“Do not rely completely on any other human being, however dear. We meet all life’s greatest tests alone.” ~Agnes Macphail
I have found that the more time I spend alone, the more comfortable I become in my own skin because I can truly get to know myself. This provides me with more patience to accept myself as I am, wherever I am in my journey, on a daily basis.
This lesson was something I learned after spending a summer alone in Italy with a family friend.
I embarked on the journey, turning off my phone for the first time, well, probably ever. I would be jetting all over America then landing in a country with a family basically unknown to me.
It wasn’t until two years after I returned that I wished I had spent more time living in the moment while experiencing the greatest adventure of my life. I was not comfortable enough in my own skin to truly be present in the magical moments presenting themselves in a foreign country.
My mind stayed distracted as I wondered what people were thinking of me, and what I would post online to my friends back home.
At nineteen years old, it seemed much more important to capture photos to upload to social media. The Internet was a crutch for me to not feel so alone in an unknown territory. As brave as I was to be completely alone in my adventure, I had a thousand people to “connect” with on my lonely nights!
Two years later I realized that I could have filled my days with activities for growth.
I now wish I had traveled to nearby cities, spent my days reading in a cafe, tried acupuncture—anything out of the ordinary.
The truth was I didn’t have the hobbies I have now. The trip did help me grow, but I regret that I could not simply enjoy the moments instead of wanting thousands of others to see I was enjoying them.
I discovered that if I want to be happy, it would be my own doing. Happiness is an interior process and comes without validation from others.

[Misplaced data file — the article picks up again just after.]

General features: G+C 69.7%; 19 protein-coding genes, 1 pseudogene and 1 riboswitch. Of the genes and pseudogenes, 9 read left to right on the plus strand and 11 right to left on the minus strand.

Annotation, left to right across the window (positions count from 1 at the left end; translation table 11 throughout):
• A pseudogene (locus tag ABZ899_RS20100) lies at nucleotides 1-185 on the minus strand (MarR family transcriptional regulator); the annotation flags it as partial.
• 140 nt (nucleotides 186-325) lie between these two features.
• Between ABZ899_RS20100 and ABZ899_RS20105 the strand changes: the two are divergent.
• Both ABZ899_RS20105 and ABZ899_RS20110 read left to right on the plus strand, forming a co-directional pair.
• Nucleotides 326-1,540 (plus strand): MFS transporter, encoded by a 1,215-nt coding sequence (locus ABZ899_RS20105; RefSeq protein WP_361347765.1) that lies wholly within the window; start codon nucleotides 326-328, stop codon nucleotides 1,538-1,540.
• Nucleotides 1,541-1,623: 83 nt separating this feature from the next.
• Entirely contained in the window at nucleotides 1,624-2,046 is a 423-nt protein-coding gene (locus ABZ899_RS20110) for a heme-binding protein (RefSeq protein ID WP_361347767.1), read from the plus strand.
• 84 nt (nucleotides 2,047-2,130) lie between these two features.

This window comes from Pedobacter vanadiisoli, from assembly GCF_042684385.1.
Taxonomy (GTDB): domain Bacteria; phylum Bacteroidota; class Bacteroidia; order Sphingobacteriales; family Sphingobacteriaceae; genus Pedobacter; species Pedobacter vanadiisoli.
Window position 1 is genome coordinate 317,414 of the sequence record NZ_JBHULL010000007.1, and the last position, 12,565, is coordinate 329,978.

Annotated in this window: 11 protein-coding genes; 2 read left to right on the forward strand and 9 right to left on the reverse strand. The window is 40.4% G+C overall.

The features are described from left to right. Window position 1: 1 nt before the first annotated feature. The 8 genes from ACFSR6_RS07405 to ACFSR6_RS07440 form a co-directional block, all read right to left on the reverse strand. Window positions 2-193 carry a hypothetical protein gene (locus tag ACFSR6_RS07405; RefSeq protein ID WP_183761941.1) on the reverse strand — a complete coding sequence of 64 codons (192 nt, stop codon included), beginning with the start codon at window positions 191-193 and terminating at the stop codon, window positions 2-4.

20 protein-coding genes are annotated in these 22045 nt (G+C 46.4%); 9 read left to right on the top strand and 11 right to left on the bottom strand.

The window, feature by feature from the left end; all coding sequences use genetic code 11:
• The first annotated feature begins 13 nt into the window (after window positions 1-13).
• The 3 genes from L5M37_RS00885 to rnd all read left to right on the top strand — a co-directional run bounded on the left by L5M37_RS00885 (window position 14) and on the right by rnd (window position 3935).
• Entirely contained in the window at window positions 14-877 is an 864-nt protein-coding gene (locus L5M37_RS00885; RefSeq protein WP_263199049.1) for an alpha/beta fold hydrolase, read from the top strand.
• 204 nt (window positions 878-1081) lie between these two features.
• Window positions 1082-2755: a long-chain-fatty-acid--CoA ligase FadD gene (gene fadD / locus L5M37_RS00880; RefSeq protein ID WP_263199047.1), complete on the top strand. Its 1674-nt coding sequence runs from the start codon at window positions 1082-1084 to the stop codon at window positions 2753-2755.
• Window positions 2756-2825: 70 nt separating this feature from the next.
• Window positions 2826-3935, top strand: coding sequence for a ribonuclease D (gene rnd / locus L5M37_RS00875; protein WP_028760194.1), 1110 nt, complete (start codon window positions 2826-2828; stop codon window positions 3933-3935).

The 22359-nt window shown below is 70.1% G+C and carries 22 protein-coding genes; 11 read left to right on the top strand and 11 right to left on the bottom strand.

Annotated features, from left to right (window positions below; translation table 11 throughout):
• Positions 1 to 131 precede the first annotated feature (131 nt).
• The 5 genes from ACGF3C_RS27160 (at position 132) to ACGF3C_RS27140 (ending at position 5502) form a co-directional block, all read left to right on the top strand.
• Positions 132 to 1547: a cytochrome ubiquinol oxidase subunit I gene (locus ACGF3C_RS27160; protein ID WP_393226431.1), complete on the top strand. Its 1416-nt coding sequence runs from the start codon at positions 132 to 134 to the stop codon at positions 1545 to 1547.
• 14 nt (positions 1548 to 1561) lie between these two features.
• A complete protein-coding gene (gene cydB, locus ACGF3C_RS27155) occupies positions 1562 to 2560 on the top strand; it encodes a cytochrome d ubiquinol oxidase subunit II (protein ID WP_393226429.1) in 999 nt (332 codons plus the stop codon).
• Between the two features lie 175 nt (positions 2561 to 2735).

This is something that is a lesson to be relearned each day.
Spending small moments of time alone—sans phone, tablet, laptop, TV, and radio—allows one to really tune in. We need to ask ourselves things like: What is my body telling me today? How do I feel today?
There are all kinds of things we can do to enjoy our alone time, some of them very simple. I enjoy my shower, my yoga practice, and the scenic drive home, all without communication to the exterior world. This helps me to really absorb my practice and just “be.” I find it helpful to journal, old fashion style, with a pen and paper after this little escape.
To figure out if you are relying on others, ask yourself: What have I done today, only for myself? Do I need to have my cell phone? Or can I stow it away and just be?
You may also want to ask yourself: Am I taking a photo so I can remember this occasion, or so others can see how I spent my hour? Am I updating my social media because I want to, or because I need validation through likes and posts to be happy?
Lastly, ask: What would happen if I stopped seeking the opinions of others to fuel my happiness? Would the world still accept me if I spent less time trying to win their approval?
The only one keeping you away from your true self is you.
Practice spending an hour a day doing something just for you and keep it a secret. Relish in the fact that this activity is just for you.
Once you grow fond of spending time alone, you can start to increase the amount of time you spend on your “secret” activities. Eventually, your presence in the moment will grow as you stop seeking approval and recognition from others.
I find that when I take a day off and unplug, I emerge fully ready to engage with others with more energy and enjoyment.
When your brain stops worrying about what others think of you, what you should have said or done, you can truly listen to your friends and provide feedback and attention.
Trust in yourself and feel powerful in the fact you are taking your happiness into your own hands.